v. 12. Wherefore it shall come to pass that when the Lord hath performed His whole work upon Mount Zion and on Jerusalem, Assyria being His instrument of chastisement upon those whom He had chosen for His people, and a remnant of whom remained true to Him in the general apostasy and now bowed under His chastening hand, I will punish the fruit of the stout heart of the king of Assyria, the blasphemous pride which showed itself in his boasting, and the glory of his high looks, literally, "the haughtiness of the loftiness of his eyes," the description showing the self-complacent nature of his assumed glory.

v. 13. For he saith, By the strength of my hand I have done it, and by my wisdom, ascribing his success entirely to his own ability; for I am prudent, always making use of proper understanding; and I have removed the bounds of the people, changing their boundaries to suit himself, and have robbed their treasures, taking at will everything that they had accumulated, and I have put down the inhabitants like a valiant man, butting down those occupying thrones like a mighty hero or an angry steer;

v. 14. and my hand hath found as a nest the riches of the people, locating them with an experienced hand; and as one gathereth eggs that are left, forsaken by the mother bird, have I gathered all the earth, and there was none that moved the wing, in defense, or opened the mouth, or peeped, in terrified protest. All nations had bowed in dumb resignation under the hand of the mighty Assyrian, and for this he took all credit to himself. But the prophet counters with a reproof of bitter irony:

v. 15. Shall the ax boast itself against him that heweth therewith? Or shall the saw magnify Itself against him that shaketh it, drawing it to and fro in severing the wood? It is just as foolish for a tool to boast over against the workman as for the king of Assyria to ascribe to himself all the might which he possesses only by divine permission. As if the rod should shake [itself against] them that lift it up, or as if the staff should lift up itself, as if it were no wood, literally, "as if a staff should lift up" (that which is) "not wood," that is, the person handling it. That rod or staff should lift up or shake those who have hold of them presents the very extreme of absurd presumption. So it was utterly absurd for the king of Assyria, who, although unknown to himself, carried out God's punishment upon Israel, to ascribe to himself the wisdom and power, the design and success of this campaign. The very evil in the world is used by God to serve His objects. Cf Genesis 50:20. The punishment upon Assyria is now pronounced:

v. 16. Therefore shall the Lord, the All-powerful, the Lord of hosts, who commands the untold legions of heaven, send among his fat ones leanness, consuming the mighty ones of Assyria, and under his glory He shall kindle a burning like the burning of a fire, to consume it in a moment, with a mighty crackling and hissing.

v. 17. And the Light of Israel, the Holy One of Israel Himself, shall be for a fire and His Holy One for a flame; and it shall burn and devour his thorns and his briers in one day, the Assyrian nation being devoured in one great destruction,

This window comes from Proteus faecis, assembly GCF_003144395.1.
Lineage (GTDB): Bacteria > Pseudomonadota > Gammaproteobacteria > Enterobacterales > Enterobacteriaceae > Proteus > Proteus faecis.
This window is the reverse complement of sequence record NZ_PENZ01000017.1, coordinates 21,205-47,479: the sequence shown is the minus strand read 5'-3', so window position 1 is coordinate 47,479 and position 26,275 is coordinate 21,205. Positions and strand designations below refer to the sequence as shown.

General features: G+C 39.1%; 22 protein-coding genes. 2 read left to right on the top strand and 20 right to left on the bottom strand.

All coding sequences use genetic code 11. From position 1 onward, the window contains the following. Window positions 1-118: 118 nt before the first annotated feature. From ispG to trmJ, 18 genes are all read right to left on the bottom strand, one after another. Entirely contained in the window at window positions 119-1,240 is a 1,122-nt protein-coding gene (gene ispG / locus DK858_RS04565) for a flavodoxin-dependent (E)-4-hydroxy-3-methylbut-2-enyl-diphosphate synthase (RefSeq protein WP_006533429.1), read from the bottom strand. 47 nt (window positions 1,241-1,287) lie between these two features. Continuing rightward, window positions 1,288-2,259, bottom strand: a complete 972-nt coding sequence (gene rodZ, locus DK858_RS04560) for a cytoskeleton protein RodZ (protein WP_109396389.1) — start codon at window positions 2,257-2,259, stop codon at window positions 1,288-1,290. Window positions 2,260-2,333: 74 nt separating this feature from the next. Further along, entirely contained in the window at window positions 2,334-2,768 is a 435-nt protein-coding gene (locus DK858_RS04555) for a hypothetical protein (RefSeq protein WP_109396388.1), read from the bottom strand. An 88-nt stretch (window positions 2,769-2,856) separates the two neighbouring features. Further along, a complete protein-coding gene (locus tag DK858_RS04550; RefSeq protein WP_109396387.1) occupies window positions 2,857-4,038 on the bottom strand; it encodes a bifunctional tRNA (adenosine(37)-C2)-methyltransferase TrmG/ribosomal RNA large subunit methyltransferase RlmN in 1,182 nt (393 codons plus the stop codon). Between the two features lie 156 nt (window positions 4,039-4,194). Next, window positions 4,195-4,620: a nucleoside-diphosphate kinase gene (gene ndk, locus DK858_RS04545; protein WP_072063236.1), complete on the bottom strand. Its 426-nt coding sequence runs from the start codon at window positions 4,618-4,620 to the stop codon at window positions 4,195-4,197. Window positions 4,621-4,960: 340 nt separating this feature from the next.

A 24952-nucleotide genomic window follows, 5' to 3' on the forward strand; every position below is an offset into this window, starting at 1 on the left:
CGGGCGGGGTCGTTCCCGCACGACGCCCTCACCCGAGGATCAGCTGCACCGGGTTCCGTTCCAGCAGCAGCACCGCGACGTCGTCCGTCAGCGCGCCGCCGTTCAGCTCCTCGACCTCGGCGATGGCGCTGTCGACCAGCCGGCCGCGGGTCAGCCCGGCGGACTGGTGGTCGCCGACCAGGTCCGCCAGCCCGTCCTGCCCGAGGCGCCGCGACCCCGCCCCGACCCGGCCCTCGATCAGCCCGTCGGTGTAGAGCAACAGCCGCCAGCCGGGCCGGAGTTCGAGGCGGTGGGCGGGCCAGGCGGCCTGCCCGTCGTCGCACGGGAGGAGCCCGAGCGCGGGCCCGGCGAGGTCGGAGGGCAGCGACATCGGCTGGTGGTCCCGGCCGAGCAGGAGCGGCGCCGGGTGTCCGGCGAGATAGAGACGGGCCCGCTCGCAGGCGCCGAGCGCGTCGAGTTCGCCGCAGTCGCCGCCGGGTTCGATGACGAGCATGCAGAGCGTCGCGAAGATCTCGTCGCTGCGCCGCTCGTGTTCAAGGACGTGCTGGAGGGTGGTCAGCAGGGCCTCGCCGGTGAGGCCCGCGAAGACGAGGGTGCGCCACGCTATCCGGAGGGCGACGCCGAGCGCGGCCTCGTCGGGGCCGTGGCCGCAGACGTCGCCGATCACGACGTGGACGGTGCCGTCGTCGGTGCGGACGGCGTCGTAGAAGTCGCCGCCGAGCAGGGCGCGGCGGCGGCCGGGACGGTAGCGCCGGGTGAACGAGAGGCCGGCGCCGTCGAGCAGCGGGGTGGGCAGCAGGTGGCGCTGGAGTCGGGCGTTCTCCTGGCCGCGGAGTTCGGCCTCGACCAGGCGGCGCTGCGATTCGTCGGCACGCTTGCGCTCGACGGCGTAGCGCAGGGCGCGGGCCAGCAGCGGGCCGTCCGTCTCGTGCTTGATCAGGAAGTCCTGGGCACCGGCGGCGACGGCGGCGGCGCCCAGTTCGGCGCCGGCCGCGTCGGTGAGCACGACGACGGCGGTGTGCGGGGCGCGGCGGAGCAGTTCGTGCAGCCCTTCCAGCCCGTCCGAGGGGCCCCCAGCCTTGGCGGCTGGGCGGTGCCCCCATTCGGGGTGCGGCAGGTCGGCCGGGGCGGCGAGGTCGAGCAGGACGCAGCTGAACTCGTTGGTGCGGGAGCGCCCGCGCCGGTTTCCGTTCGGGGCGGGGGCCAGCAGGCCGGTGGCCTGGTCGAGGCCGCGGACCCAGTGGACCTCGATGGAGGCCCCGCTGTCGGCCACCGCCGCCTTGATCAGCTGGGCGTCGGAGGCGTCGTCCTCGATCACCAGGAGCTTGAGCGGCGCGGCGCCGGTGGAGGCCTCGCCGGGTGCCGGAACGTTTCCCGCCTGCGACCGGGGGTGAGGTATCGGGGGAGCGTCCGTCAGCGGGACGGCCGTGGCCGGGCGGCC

v. 18. and shall consume the glory of his forest and of his fruitful field, the majesty of his leaders and the wealth of his merchants, both soul and body, in a complete destruction; and they shall be as when a standard-bearer fainteth, rather, as when a consumptive pines away, hurrying forward to an early death.

v. 19. And the rest of the trees of his forest, the few that have survived the devastation of the fire, shall be few, that a child may write them, put down the number which he easily counted. Thus the Lord, even in the midst of His enemies, has some few whom He has chosen, who are saved in the general destruction which will come upon the unbelievers.

Verses 20-34

The Redemption of the Remnant of Israel

v. 20. And it shall come to pass in that day, the time to which the entire Old Testament looked forward, the Messianic period, that the remnant of Israel, and such as are escaped of the house of Jacob, the true spiritual Israel, the people of God, whom He has chosen from among the nations, shall no more again stay upon him that smote them, placing their confidence in Assyria, the nation to whom the kings of both Israel and Judah turned time and again, but shall stay upon the Lord, the Holy One of Israel, in truth, making Him alone the full basis of their trust.

v. 21. The remnant shall return, even the remnant of Jacob, unto the mighty God, being converted to God in Jesus Christ, together with the elect from the heathen nations.

v. 22. For though thy people, Israel, be as the sand of the sea, a countless multitude, yet a remnant of them shall return, unfortunately only a remnant, the great mass being blinded and obdurate, Romans 9:27; the consumption decreed shall overflow with righteousness, literally, "destruction is firmly decided upon, righteousness coming along as a flood. " God's punitive justice overflows and submerges the unrepentant mass of the people in the judgment of destruction decreed upon it.